(Special thanks to Linda Stettler of Netsquared Chicago for bringing this to my attention)
In current conversations around gun violence, from concerns about films to the usual decrying of “thoughts and prayers”, one critical conversation is often left out: the long-term impact of gun violence on its victims. Although the media may focus on incidents of gun violence, the voices of those impacted can often get lost especially from smaller, marginalized communities.
On November 2nd at 11:00 am, Docademia/StoryBolt and Humanity Rising are partnering to present the 3rd Annual Gun Violence Globally and Locally Film Festival at the Gene Siskel Film Center in downtown Chicago. Both organizations hope that the Film Festival organizes the wider Chicago community and inspire dialogue – and action – through storytelling and the arts.
Joining the Jury Committee for the Gun Violence Globally and Locally Film Festival will be Kim A. Snyder, the documentary filmmaker of Newtown which focused on the Sandy Hook school shooting. Kim Snyder will participate in a panel discussion moderated by David Cherry, Senior Leadership Team leader of the All Stars Project, focusing on the issue of gun violence both within and outside of Chicago. (Other panel participants include Parkland survivors and other Chicago community activists).
Other highlights of the film festival include a screening of the winning documentary with the opportunity to speak with the filmmaker, and an art exhibition showcasing works created by elementary students from “O Block” who are addressing gun violence in Southside Chicago. Activists from organizations like March for Our Lives will also be participating in the Festival’s conversations about gun violence. Food will be catered by the Spirit and Soul Catering Company who specializes in “Southern Cuisine with that Midwest Swing”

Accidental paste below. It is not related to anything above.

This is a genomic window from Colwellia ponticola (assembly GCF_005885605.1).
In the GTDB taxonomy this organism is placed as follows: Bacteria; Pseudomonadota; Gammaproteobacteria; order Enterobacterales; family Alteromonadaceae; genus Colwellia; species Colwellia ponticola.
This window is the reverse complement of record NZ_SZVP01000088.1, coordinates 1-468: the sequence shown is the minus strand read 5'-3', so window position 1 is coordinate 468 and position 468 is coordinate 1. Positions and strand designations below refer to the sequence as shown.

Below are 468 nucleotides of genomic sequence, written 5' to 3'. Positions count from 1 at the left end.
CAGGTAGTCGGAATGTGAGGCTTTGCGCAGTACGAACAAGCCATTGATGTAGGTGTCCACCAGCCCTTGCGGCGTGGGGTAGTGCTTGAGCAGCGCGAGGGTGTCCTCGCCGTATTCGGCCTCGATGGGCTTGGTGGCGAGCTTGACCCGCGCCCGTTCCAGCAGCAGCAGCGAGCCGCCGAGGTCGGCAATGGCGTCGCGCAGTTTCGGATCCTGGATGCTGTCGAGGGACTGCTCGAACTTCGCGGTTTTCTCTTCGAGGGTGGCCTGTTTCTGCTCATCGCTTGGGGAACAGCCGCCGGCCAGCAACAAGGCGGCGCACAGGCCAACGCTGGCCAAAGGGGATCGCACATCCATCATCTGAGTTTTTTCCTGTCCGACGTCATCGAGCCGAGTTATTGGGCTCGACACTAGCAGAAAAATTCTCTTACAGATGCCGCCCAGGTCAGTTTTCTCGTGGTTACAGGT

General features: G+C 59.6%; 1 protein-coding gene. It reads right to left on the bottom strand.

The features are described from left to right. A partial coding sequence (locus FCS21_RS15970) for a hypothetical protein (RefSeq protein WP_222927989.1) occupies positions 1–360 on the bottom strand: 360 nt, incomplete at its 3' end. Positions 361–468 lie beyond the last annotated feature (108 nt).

One of the purposes of this blog is to highlight stories that need to be told, but also inspire people to take action. Media coverage of gun violence (both within and outside of Chicago) tends to focus on the immediate aftermath without discussing the long term impact. Although there may be a conversation about legislative efforts to combat gun violence, stories of people surviving the aftermath often diminish or (in some cases) get ignored. The Gun Violence Globally and Locally Film Festival is a great effort to bring attention, ensure those stories are heard and most importantly, encourage people to become active and advocate within their community.
We’re glad to highlight this event on the blog, and hope you can attend. Tickets are available through Eventbrite until October 31st.
And as always, thanks for reading!